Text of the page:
February 13: On the evening of this day in 1945, British and U.S. air forces began their 48-hour bombing of Dresden, Germany. Kurt Vonnegut's Slaughterhouse-Five is the most famous fictional record of what resulted -- a firestorm that destroyed 85% of the "Florence by the Elbe" and killed upwards of 135,000 people, most of them civilians and prisoners-of-war. Read more...

Sandburg's Lincoln

February 12: On this day in 1809 Abraham Lincoln was born, and on this day in 1926 Carl Sandburg's Abraham Lincoln: The Prairie Years, the first installment of his six-volume biography, was published. Sandburg researched, wrote and talked about Lincoln his entire life, and he clearly felt not only admiration but affinity: "…don't he know all us strugglers and wasn't he a kind of a tough struggler all his life right up to the finish?" Read more...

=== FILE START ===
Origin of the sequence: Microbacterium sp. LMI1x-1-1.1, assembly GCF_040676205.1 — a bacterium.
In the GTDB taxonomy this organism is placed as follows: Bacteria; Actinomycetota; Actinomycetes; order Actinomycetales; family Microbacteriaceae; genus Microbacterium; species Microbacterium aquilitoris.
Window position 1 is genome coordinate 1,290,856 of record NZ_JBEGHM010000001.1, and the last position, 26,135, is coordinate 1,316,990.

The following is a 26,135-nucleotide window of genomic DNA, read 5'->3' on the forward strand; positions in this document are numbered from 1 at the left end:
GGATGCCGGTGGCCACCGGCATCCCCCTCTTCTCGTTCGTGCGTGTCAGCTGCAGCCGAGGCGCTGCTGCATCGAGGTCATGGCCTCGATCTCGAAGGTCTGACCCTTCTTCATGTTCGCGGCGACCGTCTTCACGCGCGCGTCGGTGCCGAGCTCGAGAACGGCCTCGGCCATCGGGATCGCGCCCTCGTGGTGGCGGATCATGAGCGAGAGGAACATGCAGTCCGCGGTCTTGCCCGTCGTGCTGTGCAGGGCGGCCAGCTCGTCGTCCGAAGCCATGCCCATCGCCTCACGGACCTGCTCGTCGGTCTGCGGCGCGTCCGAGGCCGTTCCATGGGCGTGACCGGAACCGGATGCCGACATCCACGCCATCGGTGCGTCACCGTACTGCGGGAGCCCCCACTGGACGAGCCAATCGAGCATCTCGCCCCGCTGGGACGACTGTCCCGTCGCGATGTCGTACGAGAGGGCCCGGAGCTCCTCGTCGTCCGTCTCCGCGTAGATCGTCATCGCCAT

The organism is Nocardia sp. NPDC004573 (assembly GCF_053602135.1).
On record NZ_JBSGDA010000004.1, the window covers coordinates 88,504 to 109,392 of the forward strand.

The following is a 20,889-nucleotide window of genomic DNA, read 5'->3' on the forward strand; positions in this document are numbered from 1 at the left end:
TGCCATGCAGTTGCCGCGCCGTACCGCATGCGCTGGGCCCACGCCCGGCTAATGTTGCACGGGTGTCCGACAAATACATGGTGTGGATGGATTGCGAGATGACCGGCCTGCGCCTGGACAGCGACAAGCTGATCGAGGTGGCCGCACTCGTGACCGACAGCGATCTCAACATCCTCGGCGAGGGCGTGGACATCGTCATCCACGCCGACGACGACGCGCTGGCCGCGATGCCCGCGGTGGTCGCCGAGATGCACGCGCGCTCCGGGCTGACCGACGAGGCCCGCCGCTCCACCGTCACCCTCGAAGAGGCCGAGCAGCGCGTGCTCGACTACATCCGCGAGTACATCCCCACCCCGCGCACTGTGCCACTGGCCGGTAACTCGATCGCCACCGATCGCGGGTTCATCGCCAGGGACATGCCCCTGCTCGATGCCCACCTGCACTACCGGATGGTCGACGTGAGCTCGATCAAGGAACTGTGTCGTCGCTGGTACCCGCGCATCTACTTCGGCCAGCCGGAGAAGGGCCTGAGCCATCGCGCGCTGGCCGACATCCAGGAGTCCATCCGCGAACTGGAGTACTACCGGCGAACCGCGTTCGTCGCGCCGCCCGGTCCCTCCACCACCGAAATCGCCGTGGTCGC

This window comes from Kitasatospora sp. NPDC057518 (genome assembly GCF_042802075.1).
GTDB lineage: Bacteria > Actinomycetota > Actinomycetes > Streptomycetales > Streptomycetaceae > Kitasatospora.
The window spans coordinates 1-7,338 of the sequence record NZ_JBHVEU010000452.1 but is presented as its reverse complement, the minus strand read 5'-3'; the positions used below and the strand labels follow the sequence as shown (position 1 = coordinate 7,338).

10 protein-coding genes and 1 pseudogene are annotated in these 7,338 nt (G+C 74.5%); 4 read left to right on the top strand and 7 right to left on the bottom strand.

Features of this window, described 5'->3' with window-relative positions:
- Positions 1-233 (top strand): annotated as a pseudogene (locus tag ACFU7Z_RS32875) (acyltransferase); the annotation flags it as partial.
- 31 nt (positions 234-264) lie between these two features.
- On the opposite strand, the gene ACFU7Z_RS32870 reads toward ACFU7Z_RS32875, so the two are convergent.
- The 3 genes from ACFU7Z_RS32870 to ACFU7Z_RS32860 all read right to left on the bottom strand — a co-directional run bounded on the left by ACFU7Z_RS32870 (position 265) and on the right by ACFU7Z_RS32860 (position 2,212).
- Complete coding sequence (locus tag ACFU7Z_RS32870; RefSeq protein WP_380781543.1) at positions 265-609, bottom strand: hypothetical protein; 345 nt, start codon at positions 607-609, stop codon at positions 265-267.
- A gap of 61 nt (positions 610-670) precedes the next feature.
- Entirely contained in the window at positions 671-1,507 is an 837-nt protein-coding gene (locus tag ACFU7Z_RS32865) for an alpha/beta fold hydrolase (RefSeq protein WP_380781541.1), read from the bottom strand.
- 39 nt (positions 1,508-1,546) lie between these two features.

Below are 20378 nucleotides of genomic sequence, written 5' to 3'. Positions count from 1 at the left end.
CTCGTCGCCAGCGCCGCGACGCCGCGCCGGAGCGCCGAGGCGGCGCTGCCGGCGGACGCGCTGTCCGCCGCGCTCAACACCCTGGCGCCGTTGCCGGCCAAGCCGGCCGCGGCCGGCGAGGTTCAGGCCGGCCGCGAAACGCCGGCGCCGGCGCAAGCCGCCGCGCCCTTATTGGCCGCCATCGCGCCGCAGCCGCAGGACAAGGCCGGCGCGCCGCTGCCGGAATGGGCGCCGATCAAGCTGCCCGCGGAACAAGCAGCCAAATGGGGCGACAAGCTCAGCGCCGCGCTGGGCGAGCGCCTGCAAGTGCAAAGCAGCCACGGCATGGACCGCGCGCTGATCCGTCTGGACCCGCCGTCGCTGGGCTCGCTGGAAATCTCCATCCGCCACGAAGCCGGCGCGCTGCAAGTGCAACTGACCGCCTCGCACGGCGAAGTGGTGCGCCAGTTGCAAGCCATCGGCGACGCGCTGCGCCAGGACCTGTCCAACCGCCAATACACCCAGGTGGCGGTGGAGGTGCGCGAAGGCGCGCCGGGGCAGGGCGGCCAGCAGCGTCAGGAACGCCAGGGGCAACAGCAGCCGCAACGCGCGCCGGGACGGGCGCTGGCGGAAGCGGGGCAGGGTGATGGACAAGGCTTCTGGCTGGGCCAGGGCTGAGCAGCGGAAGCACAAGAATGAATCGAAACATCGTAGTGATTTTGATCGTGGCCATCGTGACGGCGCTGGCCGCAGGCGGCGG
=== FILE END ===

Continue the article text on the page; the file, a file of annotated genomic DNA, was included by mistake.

Siddal Among the Pre-Raphaelites

February 11: On this day in 1862 Elizabeth Siddal died at the age of thirty-two, almost certainly a suicide. Husband Dante Gabriel Rossetti discovered her body after returning home from an evening out; several days later, he was stirred by grief and guilt to the last-minute gesture of placing the only manuscript copies of many of his poems in his wife's coffin; seven years later, in one of the most notorious second-thoughts of love and literature, Rossetti retrieved and published the poems. Read more...

Knowing Mr. Lear

February 10: On this day in 1846, Edward Lear's A Book of Nonsense was published. Lear was the first in a golden half-century of English nonsensicality that would include Lewis Carroll and Hilaire Belloc. His contemporaries, his letters and his biographers all portray him less as the avuncular eccentric than as a lonely bachelor plagued by epilepsy, asthma, melancholia and a tangle of maladjustments. Read more...

The Hemingway Puzzle